Yet, the saga is far from over. While $150 million of the $180 million KBR admitted to paying officials has reportedly surfaced in a Swiss bank account, prosecutors have not revealed who received the payments or who made the deposits. There is gowing speculation that a number of bribe recipients may soon be named. The UK Guardian reports that Nigerian President Umaru Yar'Adua has set up a special panel to investigate the scandal and reveal who pocketed the cash.
Britons Face Possible Extradition to U.S. in KBR's Corruption Case
In further fallout from KBR's corrupt dealings in Nigeria, extradition hearings began this week in London against British attorney Jeffrey Tesler, thought to be a key figure in the case. Facing possible extradition to the U.S. and years in prison, Tesler is accused of being KBR's "bagman," ensuring the delivery of millions in bribe payments to Nigerian officials on behalf of the U.S. consortium over a number of years.
The allegations against the 60-year-old attorney, a dual Israeli-British citizen, are outlined in an indictment published in The Guardian. A second Briton, 71-year-old Wojciech Chodan, also faces extradition. The London Evening Standard reports that the proceedings against the two men, whose alleged violations date back to the mid-1990s, "demonstrate the long arm of U.S. anti-corruption laws."
Hong Kong Toy Manufacturer Sentenced for Bribing Mattel Execs
The director of a Hong Kong toy company was sentenced to 18 months in prison this month for offering $10 million in bribes to two directors of Mattel Asia. According to Hong Kong's Independent Commission Against Corruption (ICAC), 71-year-old Wong Hong-Leung set up a front company and issued fake invoices to bribe the two Mattel employers. Mattel Asia is a subsidiary of the U.S. toy giant. Between1998 and 2003, the payments received by the executives ranged from several thousand dollars to several hundred thousand dollars a month. The commission also reported that Wong Hong-Leung took part of the bribe money himself.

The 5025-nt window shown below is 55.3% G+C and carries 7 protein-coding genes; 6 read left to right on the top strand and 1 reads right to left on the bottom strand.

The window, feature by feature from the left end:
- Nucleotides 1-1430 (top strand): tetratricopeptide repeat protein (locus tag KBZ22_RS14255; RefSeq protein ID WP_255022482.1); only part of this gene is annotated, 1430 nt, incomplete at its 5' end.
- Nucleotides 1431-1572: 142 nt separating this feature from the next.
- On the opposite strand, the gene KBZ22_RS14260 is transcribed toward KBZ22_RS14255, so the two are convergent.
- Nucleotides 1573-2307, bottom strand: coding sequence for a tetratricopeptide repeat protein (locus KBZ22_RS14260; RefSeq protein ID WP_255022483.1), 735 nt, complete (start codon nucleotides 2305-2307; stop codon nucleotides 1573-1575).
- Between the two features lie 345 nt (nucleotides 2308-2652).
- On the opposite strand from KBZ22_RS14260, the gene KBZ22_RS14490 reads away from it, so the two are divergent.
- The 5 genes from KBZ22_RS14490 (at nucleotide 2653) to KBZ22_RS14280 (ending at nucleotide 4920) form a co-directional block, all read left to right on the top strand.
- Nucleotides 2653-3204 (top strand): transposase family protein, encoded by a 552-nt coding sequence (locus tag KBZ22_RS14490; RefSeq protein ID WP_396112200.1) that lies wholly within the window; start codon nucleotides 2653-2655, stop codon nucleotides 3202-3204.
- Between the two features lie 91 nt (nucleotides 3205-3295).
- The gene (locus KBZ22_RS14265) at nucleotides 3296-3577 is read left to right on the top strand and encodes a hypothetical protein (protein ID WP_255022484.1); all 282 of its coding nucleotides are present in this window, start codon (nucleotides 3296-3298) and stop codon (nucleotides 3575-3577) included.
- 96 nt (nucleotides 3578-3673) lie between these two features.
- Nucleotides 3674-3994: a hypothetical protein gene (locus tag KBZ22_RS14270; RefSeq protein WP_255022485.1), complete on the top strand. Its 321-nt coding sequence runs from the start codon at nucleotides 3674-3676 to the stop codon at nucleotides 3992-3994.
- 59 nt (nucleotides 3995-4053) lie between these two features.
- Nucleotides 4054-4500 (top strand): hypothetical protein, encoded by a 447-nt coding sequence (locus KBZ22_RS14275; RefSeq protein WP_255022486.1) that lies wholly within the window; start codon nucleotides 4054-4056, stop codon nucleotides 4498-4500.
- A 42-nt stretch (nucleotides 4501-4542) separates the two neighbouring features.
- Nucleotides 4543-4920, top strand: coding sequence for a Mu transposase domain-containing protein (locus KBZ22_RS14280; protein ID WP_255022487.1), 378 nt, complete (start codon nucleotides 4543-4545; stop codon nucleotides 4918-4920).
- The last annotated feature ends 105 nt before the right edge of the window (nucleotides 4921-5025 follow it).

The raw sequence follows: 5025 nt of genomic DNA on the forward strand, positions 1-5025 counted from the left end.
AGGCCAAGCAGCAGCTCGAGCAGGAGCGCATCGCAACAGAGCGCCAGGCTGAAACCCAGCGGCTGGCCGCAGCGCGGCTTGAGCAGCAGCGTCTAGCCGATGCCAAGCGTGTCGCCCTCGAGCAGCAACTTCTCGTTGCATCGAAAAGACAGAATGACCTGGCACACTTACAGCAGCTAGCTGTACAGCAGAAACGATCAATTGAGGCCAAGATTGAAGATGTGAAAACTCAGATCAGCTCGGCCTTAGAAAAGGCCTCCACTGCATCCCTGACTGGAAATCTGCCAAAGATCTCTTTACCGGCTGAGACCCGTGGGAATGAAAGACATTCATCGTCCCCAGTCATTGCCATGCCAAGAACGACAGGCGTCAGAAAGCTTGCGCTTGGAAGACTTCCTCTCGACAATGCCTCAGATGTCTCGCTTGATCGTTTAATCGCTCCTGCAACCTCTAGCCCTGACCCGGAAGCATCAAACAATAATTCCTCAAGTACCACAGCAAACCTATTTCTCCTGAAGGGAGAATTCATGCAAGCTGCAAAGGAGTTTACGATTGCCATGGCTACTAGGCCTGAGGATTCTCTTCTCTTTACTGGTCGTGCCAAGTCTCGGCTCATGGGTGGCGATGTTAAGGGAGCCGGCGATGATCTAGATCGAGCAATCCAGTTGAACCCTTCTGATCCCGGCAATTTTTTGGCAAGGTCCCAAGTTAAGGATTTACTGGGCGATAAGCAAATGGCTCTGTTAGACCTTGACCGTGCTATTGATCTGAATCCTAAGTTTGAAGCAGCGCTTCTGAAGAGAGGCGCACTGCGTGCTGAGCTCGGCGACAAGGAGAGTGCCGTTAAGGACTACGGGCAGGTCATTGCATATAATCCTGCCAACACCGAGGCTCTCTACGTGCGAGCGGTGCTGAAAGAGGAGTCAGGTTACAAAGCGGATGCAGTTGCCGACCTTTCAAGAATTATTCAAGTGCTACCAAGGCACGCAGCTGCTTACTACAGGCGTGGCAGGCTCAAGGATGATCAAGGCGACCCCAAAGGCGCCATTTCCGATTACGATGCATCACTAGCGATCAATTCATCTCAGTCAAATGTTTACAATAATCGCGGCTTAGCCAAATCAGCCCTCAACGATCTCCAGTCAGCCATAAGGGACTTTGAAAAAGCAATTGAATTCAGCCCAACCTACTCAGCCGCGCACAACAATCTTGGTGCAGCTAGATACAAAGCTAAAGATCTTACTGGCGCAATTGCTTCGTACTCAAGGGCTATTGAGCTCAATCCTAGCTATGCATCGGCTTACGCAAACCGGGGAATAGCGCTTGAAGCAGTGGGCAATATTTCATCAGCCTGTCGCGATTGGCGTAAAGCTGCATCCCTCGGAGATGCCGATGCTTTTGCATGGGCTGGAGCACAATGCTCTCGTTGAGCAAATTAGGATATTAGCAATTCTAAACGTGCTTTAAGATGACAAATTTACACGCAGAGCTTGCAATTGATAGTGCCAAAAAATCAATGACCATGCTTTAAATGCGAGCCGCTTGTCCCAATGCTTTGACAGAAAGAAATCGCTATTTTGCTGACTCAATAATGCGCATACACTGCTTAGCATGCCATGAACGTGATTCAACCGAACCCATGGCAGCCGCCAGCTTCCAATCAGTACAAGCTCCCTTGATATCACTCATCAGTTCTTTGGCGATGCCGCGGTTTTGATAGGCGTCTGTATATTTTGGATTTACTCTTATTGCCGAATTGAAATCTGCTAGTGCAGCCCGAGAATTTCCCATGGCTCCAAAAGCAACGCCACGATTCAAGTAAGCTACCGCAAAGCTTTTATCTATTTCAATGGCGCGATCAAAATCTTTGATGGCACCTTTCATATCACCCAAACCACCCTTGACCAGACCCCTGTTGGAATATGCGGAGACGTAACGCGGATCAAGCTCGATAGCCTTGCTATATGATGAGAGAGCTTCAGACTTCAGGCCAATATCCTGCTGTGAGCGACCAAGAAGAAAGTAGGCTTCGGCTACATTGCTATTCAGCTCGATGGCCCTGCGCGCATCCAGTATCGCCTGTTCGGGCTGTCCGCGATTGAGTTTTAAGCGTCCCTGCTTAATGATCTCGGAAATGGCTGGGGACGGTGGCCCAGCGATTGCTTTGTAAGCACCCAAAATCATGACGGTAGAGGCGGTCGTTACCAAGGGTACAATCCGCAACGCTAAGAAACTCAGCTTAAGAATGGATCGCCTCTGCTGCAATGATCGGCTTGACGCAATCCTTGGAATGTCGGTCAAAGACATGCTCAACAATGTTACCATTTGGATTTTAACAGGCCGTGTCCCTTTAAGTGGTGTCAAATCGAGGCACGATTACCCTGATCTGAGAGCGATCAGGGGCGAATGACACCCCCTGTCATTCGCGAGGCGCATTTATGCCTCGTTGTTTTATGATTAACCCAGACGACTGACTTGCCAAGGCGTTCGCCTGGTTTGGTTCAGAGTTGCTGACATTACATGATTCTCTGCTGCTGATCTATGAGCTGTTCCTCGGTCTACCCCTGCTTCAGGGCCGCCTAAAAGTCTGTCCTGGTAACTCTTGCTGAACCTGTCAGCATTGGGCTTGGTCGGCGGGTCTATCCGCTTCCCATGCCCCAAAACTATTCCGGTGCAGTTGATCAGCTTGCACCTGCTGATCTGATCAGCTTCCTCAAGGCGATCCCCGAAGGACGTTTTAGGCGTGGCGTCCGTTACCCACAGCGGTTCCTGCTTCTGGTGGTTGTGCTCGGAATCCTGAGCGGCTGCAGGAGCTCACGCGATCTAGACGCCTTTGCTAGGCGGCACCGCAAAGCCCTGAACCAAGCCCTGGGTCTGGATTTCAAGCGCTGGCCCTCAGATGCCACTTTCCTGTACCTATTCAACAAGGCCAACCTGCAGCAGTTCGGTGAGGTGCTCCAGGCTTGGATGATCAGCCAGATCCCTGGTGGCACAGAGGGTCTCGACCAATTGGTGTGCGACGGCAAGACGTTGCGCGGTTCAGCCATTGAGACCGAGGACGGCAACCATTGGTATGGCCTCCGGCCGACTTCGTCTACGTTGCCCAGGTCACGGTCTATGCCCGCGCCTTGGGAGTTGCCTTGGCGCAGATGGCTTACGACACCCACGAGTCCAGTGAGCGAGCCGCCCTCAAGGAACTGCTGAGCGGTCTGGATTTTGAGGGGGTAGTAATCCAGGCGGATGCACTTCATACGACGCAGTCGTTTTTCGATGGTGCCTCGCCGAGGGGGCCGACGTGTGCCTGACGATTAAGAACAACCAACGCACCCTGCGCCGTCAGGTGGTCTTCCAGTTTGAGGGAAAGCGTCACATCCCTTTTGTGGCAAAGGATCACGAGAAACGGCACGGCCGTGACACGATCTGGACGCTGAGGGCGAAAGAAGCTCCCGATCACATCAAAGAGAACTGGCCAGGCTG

Corrupt U.S. Military Contract in South Korea
Between 2003 and 2007, Henry Lee Holloway worked for the U.S. Army and Air Force Exchange Service (AAFES) in South Korea. Holloway was responsible for a $206 million contract with the Samsung Rental Company (SSRT) that provided telecommunication services to U.S. armed forces based there. When Holloway arrived at his post, he considered canceling the contract because the services seemed substandard. But after meetings with the contractor CEO, Gi-Hwan Jeong, Holloway approved the deal. His about-face came at a price.
According to court documents released by the U.S. Justice Department in April, Holloway collected about $70,000 in bribes over a two-year period. He received the payments as stock offerings, travel expenses, entertainment and cash, none of which he declared on his tax returns. In addition to five years in prison and a $250,000 fine for accepting bribes, Holloway also faces up to three years in prison and a $100,000 fine for filing a false tax return. The Army officer has pleaded guilty but a sentencing date has not yet been set.
Meanwhile, his co-conspirator, Gi-Hwan Jeong, has also been indicted in a U.S. court after he was arrested in Texas in November 2008. His trial is scheduled to start on June 24, 2009.